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Jordan Lass, Patrick Bennett, Mary Peterson, Allison Sekuler; Reduced convexity context effects in elderly not attributable to reduced presumption of depth. Journal of Vision 2016;16(12):302. doi: 10.1167/16.12.302.
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© ARVO (1962-2015); The Authors (2016-present)
Convexity cues bias perceptual organization when observers resolve competing figure-ground (FG) interpretations of a stimulus. Convex regions are increasingly likely to be perceived as figures as the number of alternating, convex and homogeneously-filled concave regions in the surround increases (Peterson & Salvagio, 2008), and this Convexity Context Effect (CCE) is reduced in healthy aging (Lass, et al., 2012; 2013). The age-related CCE reduction has been interpreted as evidence for reduced suppression in seniors. However, CCEs may require inferring depth in the stimulus (Goldreich & Peterson, 2012), so reduced CCEs in aging may result from decreased depth presumption. If so, additional depth cues should increase the CCE in older adults. We tested this hypothesis in 24 younger (M=20.0, SD=1.7 years) and 24 older (M=71.8, SD=6.1 years) observers using a method that induces depth perception in younger adults (Froyen, et al., 2013): We filled alternating regions of 8-region displays with light or dark texture, and added horizontal motion that produced texture accretion/deletion at the bounding edges of the concave and/or convex regions. Stimuli were presented for 250 ms, and observers reported whether the light or dark region(s) appeared to be in the foreground. We predicted that the addition of opposing motion to both region types simultaneously would increase the CCE in older adults. In both age groups, moving regions were more likely to be perceived as background: relative to the baseline static condition, P(convex=figure) increased when motion was added to concave regions and decreased when added to convex regions. Critically, the addition of motion to both concave and convex regions simultaneously did not increase the CCE in either age group, despite this condition leading to an increased sense of depth. These results are inconsistent with the hypothesis that reduced CCEs in the elderly result from reduced presumption of depth in these stimuli.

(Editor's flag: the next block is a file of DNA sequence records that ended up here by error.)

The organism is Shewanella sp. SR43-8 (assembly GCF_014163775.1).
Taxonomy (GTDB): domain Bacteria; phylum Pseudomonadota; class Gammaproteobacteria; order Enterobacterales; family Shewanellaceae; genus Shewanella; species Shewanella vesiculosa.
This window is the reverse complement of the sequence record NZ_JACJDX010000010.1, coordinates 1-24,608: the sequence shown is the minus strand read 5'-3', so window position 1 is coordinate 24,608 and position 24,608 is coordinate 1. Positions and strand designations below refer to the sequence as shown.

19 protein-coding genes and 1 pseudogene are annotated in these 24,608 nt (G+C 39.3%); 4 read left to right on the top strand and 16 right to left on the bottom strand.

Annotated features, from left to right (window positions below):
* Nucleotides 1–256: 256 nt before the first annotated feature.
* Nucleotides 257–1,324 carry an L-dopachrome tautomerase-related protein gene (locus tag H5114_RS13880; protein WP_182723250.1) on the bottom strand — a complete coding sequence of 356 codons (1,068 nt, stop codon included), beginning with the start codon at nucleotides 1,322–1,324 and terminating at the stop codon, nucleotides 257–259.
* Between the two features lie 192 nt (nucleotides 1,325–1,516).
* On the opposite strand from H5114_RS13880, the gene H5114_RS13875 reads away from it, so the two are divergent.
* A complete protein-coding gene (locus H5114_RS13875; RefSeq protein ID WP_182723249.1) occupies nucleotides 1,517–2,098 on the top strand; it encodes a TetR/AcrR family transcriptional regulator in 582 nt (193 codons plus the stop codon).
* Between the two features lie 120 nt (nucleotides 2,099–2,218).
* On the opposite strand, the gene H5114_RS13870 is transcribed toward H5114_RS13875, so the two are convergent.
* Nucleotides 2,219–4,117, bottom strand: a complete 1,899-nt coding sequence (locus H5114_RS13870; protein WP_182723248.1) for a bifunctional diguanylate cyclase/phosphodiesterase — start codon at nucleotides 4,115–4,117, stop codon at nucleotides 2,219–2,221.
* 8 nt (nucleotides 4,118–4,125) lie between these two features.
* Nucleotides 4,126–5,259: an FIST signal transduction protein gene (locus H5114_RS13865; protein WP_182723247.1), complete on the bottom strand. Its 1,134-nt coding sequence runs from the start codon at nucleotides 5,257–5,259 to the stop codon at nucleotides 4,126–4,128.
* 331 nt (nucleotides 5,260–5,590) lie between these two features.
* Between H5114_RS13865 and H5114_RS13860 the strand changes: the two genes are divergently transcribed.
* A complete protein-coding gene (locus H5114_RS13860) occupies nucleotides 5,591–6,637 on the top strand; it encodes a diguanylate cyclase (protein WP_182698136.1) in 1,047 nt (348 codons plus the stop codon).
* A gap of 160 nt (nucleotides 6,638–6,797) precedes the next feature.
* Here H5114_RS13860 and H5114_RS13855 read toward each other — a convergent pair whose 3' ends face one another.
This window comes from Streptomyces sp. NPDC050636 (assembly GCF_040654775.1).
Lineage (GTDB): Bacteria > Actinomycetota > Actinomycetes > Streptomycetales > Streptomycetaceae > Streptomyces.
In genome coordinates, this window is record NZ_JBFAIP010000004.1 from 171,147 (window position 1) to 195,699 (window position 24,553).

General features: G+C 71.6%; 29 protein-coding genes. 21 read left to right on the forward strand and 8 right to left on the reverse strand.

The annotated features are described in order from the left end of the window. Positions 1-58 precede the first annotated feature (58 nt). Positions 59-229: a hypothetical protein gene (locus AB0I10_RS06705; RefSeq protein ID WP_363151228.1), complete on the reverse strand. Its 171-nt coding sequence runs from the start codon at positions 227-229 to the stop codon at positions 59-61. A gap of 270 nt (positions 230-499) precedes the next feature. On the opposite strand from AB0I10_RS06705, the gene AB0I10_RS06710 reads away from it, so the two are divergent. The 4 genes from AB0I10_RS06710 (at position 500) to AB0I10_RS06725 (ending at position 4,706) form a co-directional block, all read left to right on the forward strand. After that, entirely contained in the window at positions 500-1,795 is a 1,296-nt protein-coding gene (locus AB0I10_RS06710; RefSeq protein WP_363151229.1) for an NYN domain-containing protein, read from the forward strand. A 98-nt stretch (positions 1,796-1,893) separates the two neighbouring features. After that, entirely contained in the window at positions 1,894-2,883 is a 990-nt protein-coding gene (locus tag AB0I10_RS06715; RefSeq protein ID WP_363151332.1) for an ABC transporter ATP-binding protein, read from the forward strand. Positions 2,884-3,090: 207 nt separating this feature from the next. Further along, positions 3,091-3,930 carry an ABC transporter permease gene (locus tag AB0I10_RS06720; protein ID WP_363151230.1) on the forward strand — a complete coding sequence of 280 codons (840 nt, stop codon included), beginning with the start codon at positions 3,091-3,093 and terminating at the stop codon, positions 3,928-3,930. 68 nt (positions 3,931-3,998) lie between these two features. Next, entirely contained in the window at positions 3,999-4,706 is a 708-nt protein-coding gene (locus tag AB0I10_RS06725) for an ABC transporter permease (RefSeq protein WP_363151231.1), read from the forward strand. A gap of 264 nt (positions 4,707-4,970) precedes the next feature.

Meeting abstract presented at VSS 2016
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